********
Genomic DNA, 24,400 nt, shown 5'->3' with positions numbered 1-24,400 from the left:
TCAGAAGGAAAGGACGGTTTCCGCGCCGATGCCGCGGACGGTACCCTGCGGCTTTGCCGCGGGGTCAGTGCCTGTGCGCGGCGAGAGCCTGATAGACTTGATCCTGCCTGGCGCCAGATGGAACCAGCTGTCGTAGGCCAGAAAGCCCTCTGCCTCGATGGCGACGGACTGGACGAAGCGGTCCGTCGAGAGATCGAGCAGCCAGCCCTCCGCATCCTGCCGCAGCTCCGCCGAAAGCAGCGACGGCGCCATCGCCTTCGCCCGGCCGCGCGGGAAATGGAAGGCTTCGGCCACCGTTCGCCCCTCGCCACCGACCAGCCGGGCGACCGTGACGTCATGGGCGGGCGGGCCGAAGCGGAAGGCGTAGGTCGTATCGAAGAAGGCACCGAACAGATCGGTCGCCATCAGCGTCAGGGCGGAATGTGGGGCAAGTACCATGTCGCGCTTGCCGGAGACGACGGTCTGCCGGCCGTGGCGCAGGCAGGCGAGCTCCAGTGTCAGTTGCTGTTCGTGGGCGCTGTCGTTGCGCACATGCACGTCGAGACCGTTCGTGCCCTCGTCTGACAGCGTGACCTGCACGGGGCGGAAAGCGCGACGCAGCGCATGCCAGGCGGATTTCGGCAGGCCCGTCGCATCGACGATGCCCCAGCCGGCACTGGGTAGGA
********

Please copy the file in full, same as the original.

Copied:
Genomic DNA, 24,400 nt, shown 5'->3' with positions numbered 1-24,400 from the left:
TCAGAAGGAAAGGACGGTTTCCGCGCCGATGCCGCGGACGGTACCCTGCGGCTTTGCCGCGGGGTCAGTGCCTGTGCGCGGCGAGAGCCTGATAGACTTGATCCTGCCTGGCGCCAGATGGAACCAGCTGTCGTAGGCCAGAAAGCCCTCTGCCTCGATGGCGACGGACTGGACGAAGCGGTCCGTCGAGAGATCGAGCAGCCAGCCCTCCGCATCCTGCCGCAGCTCCGCCGAAAGCAGCGACGGCGCCATCGCCTTCGCCCGGCCGCGCGGGAAATGGAAGGCTTCGGCCACCGTTCGCCCCTCGCCACCGACCAGCCGGGCGACCGTGACGTCATGGGCGGGCGGGCCGAAGCGGAAGGCGTAGGTCGTATCGAAGAAGGCACCGAACAGATCGGTCGCCATCAGCGTCAGGGCGGAATGTGGGGCAAGTACCATGTCGCGCTTGCCGGAGACGACGGTCTGCCGGCCGTGGCGCAGGCAGGCGAGCTCCAGTGTCAGTTGCTGTTCGTGGGCGCTGTCGTTGCGCACATGCACGTCGAGACCGTTCGTGCCCTCGTCTGACAGCGTGACCTGCACGGGGCGGAAAGCGCGACGCAGCGCATGCCAGGCGGATTTCGGCAGGCCCGTCGCATCGACGATGCCCCAGCCGGCACTGGGTAGGA